“Some mills use carbon credits to reduce emissions on paper, but this is not a permanent solution to the problem,” a Northwest European steelmaker said. “A buyer can get such products with shorter lead time as it does not require actual technological changes, but a lot of buyers are not ready to pay extra for the material that does not actually have lower emissions. And such material does not have certifications.”
Some steelmakers have been seeking carbon-accounted HRC premiums in the range of Eur100-300/mt for material with CO2 emissions below 2.1 mt per metric ton of steel produced.
“Mills say that currently a premium of Eur200/mt would cover the additional costs,” a source from an Italian service center said. “But it seems that mills are ready to accept [a] really low premium, in some cases close to zero, from new buyers just to get more people involved in the new products.”
Many buyers have been holding back from such purchases until the European Commission provides firm guidance. Those that have already booked carbon-accounted HRC deals have paid premiums in the range of Eur50-100/mt, sources said.
Steelmakers including Arvedi in Italy and ArcelorMittal Spain have been actively offering certified carbon-accounted HRC via the EAF route. SSAB in Sweden as well as Salzgitter in Germany have been offering limited volumes from their fossil-free pilot projects.
Platts, part of S&P Global Commodity Insights, launched new daily carbon-accounted hot-rolled coil steel assessments in early May, including a European HRC Carbon-Accounted Steel Premium, or CASP, and a Northwest Europe HRC Carbon-Accounted Steel Price to provide relevant price assessments and data to help bring transparency to the process.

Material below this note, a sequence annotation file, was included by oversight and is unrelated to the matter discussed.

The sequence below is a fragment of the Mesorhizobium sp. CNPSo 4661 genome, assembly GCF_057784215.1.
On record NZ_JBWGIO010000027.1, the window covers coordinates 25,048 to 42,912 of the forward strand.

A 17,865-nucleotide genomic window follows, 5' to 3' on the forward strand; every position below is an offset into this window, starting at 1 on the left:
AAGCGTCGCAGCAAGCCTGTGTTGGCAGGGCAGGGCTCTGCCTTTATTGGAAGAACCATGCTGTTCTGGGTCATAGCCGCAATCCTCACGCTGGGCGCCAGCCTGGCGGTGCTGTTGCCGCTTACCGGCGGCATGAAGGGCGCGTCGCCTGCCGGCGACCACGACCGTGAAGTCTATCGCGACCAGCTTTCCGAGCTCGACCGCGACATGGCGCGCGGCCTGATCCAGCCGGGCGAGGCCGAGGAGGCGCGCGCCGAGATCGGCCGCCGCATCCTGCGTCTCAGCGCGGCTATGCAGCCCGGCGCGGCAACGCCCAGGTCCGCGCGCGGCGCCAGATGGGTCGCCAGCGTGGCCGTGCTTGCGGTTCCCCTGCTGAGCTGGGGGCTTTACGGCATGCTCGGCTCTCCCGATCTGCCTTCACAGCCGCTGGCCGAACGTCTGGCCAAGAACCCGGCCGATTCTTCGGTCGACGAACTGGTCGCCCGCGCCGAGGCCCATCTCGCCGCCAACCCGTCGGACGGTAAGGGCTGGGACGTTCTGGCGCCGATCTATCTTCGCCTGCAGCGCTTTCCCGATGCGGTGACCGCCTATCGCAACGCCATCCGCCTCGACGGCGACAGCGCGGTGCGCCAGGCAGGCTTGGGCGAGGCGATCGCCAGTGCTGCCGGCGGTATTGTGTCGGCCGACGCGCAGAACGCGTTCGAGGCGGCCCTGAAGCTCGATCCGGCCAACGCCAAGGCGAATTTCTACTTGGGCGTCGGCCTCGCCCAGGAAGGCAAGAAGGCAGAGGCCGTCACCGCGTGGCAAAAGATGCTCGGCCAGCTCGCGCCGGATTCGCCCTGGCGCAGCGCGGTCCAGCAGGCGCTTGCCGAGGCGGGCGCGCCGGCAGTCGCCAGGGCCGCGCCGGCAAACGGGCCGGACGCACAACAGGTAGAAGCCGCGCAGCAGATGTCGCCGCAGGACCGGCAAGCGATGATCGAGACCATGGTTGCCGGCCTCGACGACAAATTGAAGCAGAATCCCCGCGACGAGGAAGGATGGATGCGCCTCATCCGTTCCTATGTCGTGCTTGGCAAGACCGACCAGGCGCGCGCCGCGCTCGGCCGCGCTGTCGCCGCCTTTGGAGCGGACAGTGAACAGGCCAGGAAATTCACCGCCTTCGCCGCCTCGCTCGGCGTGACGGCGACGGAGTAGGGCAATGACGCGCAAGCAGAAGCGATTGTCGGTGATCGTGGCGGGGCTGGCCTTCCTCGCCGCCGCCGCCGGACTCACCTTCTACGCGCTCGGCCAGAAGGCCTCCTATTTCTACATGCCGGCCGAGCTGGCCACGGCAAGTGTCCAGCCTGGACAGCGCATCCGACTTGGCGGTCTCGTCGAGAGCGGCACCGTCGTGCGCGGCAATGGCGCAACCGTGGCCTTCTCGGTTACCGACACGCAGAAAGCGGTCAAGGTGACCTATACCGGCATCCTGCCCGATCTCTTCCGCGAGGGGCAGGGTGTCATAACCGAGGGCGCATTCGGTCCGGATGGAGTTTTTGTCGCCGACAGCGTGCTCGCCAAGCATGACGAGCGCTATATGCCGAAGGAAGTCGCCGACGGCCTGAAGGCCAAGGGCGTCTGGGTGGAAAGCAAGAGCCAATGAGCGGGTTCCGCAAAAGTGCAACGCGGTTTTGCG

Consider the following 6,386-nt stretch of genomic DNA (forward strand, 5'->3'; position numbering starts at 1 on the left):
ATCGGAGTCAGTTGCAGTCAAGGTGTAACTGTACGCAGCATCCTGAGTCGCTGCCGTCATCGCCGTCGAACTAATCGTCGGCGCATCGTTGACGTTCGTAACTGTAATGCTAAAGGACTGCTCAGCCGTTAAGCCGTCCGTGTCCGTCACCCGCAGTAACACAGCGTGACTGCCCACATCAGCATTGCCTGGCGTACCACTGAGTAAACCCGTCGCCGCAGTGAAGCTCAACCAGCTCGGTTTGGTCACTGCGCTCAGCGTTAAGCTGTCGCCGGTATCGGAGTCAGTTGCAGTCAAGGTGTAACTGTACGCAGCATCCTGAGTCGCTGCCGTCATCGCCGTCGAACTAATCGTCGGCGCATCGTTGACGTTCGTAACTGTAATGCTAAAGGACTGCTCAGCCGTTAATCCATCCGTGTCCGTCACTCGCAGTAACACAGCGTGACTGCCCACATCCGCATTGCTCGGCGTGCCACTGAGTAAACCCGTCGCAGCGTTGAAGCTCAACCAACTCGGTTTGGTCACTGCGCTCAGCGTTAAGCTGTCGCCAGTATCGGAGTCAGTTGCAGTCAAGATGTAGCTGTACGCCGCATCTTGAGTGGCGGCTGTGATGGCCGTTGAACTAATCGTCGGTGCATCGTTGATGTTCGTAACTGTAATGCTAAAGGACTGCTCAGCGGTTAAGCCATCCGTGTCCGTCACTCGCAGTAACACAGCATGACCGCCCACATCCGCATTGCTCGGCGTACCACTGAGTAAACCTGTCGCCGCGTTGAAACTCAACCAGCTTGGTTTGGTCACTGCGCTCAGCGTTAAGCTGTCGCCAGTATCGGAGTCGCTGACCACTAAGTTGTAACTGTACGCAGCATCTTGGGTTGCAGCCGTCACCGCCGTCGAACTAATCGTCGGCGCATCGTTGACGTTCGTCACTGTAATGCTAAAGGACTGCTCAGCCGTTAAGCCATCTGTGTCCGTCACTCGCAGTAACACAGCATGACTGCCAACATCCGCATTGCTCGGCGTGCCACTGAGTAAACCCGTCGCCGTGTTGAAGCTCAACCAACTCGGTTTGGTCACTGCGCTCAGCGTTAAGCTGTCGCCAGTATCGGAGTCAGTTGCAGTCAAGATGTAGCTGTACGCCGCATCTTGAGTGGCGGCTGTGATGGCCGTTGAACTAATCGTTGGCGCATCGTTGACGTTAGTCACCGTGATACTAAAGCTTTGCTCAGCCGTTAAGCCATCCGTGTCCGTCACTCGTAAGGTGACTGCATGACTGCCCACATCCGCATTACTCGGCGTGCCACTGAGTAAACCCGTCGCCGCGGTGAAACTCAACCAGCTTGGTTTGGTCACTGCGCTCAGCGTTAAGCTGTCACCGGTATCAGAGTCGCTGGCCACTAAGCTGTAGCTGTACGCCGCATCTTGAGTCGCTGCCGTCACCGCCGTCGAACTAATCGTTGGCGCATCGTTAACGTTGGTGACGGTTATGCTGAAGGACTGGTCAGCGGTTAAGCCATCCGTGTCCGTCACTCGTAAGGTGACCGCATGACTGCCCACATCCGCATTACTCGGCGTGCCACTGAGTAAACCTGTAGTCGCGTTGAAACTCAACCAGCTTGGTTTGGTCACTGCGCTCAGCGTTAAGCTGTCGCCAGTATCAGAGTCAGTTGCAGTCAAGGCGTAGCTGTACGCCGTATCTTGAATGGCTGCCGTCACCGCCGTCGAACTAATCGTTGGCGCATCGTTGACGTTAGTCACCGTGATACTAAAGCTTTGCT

Based on industry feedback, the CASP reflects any differential or premium achieved for the spot sale of HRC on an ex-works basis, with total accounted carbon emissions of 2.1 mt of CO2 or less for every metric ton of steel produced.
The assessments reflect trade in HRC with carbon emissions certified by an internationally accepted, independent organization, and exclude material that has had offsets or voluntary carbon credits applied to lower overall emissions profiles.
The CASP total includes emissions from direct, indirect and associated upstream and downstream activities such as mining and processing of steelmaking raw materials, hot metal production, steel rolling and associated transportation and logistics, so-called Scopes 1, 2 and 3.
The Northwest Europe HRC CASP assessment represents an all-in price for carbon-accounted steel in that region.
While different production routes generate a wide range of CO2 emissions, the majority of European market participants agree that the 2.1 mt of CO2 per mt of HRC that’s reflected in the new Platts assessments is reflective of the current “low-carbon” threshold for blast furnace production in the region. That number will only decrease as EAF production increases and hydrogen and fossil-free production scales up, they said.
Author Christopher Davis, Maria Tanatar